All of which makes me grateful we do not live in a country ruled by religious conservatives. On the same story Andrew Marcus has posted a comment:

Obama/Reid/Pelosi/Durbin and other Democrats compare their fellow Americans to these religious fanatics.

By “Obama/Reid/Pelosi/Durbin” Marcus means President Barack Obama, Senate Majority Leader Harry Reid, House Minority Leader Nancy Pelosi and Assistant Senate Majority Leader Dick Durbin. Will somebody please add my name to this list?

Bad Joke of the Week

Not yet

It’s been a while since I had a religious joke. Here’s another.

A Catholic priest and a Protestant minister were traveling together on the train. The steward came around and asked the two if they would like a drink.

The priest ordered a gin and tonic. Then he asked his friend, “Pastor, would you like one?”

The pastor was incensed. “Drink alcohol? I would just as soon commit fornication.”

The priest was surprised and rose to cancel his order. “I didn’t realize we had a choice.”

TELUS Survey

I found this on my front door mat. There was a return envelope:

PO Box 303413
Austin, TX 78703

There was a two page form:

This is a random, independent questionnaire about the Christian Church and Christian beliefs. We hope you  will take a few minutes to let us know how you feel about the role of the Church in today’s world. You are anonymous and will remain so unless you have a question.

We are not associated with any religious group or denomination.
Thank you for sharing your thoughts and comments with us. We’d like very much to hear what you think.

How important is it to you:
1. That everyone in the church service is welcomed in a warm and friendly manner?
Important__ Nice, but not important__ Other answer__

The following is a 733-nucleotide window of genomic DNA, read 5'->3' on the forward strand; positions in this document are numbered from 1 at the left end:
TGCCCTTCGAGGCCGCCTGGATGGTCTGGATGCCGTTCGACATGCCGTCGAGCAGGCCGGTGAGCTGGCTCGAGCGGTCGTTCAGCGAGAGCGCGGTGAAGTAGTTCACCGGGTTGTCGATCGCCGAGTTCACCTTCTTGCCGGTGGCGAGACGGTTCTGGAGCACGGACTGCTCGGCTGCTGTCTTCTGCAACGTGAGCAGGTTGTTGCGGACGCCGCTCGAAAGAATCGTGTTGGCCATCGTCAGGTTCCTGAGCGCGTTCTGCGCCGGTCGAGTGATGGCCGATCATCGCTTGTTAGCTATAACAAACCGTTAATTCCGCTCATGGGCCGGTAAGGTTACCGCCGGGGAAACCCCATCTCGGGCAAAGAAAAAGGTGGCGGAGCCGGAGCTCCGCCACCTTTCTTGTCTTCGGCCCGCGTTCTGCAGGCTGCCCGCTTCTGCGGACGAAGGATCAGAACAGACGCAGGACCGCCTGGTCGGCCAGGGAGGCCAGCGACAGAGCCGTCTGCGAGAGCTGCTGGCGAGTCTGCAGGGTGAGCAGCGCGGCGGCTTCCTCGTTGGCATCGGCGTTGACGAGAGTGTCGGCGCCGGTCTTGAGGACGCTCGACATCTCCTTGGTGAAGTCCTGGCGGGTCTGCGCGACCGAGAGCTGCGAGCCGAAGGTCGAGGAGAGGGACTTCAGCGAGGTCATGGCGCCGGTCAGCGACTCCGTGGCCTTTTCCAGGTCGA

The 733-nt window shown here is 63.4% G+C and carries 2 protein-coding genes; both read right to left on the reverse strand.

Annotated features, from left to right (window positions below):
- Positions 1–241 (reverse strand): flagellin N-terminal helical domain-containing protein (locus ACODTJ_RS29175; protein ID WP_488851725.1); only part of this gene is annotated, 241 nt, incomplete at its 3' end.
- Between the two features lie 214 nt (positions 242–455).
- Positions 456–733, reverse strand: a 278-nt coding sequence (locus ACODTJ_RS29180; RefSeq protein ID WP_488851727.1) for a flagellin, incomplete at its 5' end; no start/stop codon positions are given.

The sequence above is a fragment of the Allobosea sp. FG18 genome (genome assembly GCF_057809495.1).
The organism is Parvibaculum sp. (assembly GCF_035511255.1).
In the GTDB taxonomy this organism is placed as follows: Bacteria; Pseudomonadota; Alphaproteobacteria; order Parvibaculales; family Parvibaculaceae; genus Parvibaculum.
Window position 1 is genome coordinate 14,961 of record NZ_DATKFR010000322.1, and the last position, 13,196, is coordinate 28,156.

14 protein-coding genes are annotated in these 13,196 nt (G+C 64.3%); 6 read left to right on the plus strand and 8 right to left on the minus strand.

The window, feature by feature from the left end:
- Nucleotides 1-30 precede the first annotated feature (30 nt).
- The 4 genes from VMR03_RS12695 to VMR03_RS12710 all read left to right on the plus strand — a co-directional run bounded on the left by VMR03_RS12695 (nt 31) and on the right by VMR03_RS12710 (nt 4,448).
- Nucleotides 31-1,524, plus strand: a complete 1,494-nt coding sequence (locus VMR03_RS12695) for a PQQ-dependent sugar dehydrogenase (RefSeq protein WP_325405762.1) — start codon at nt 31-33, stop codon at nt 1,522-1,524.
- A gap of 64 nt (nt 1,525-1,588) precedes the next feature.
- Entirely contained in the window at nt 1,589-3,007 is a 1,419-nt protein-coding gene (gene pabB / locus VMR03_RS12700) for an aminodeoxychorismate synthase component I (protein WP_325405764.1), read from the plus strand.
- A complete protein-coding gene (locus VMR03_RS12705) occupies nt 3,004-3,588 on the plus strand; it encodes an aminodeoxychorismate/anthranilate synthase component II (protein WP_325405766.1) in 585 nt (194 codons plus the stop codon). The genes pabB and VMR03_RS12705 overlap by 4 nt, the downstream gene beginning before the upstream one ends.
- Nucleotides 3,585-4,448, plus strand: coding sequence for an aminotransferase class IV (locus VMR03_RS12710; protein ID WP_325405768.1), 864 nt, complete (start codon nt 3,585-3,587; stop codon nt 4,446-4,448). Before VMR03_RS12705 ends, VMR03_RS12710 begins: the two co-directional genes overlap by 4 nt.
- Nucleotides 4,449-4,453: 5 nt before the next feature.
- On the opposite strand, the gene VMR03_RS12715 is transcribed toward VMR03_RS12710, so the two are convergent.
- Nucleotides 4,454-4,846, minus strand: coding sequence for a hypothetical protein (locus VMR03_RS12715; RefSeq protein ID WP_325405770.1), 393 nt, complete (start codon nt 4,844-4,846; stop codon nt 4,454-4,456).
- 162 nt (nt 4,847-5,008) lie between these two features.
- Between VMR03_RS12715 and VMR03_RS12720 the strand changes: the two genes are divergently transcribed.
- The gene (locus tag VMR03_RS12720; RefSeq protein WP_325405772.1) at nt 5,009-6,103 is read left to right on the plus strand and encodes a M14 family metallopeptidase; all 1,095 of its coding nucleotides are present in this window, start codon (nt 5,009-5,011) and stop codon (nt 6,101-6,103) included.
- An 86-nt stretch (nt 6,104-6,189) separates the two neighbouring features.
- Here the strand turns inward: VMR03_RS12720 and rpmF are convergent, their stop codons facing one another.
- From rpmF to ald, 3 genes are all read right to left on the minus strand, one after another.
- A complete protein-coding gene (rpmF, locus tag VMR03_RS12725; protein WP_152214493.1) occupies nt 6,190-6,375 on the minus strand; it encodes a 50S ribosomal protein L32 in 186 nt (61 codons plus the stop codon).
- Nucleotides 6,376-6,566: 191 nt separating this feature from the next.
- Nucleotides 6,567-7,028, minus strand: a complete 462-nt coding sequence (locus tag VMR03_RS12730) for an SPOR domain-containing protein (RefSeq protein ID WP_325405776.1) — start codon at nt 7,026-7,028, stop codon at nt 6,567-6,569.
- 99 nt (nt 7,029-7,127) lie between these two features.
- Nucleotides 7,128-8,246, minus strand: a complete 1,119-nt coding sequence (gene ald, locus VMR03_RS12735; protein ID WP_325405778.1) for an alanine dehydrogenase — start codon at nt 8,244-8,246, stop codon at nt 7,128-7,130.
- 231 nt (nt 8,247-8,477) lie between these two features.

2. That church services bring us closer to God?
Very important__ Important__ Other answer__
3. That you feel at ease in a church service?
Very important__ Important__ Other answer__
4. How often do you attend church services?
Monthly__ Weekly__ Rarely__ Never__ Other answer__
5. What type of Church music program do you like?
Traditional music__Contemporary music__ A mixture__Other answer__
6. There are various Christian groups that meet in private homes, coffee houses and other sites outside the usual church building. Do you think such meetings are desirable?
Yes__ No__ Not sure__ Other answer__
7. Do you think churches do a good job in revealing who God is and how He relates to us?
Yes__ No__ Mostly__ Sometimes__ Other answer__
8. How would you rate the image of the churches in America?
Good__ Mediocre __ Poor __ Other answer__
9. Do you think churches are in touch with the real world?
Yes_ No__ Mostly__ To some extent__ Other answer __
10. Do you think Christians are too judgmental?
Yes__ No __ Sometimes__ Other answer__
II. Do you think that gossip is a problem in churches?
Yes__ No__ Sometimes__ Other answer__
12. Do you think Christians often use words and phrases that are confusing or vague?
Yes__ No__ Sometimes__Other answer__
13. Do you think the Christian message is too complicated?
Yes__ No__ Sometimes__ Other answer__
14. Do you think the Christian message is too simple?
Yes _ No__ Sometimes__ Other answer__

Page 1 (Over for Page 2)

15. Do you think: Christianity, as we know it in America, is up to the challenge of dealing with the world  that is facing intense stress, violence, and uncertainty?
Yes__ No__ Mostly__ Sometimes__ Other answer__
16. Do you believe that Jesus Christ is the Son of God?
Yes__ No__ Not sure__ Other answer__
17. It has been said that God always answers every prayer. Do you agree?
Yes__ No__ Not sure__ Other answer__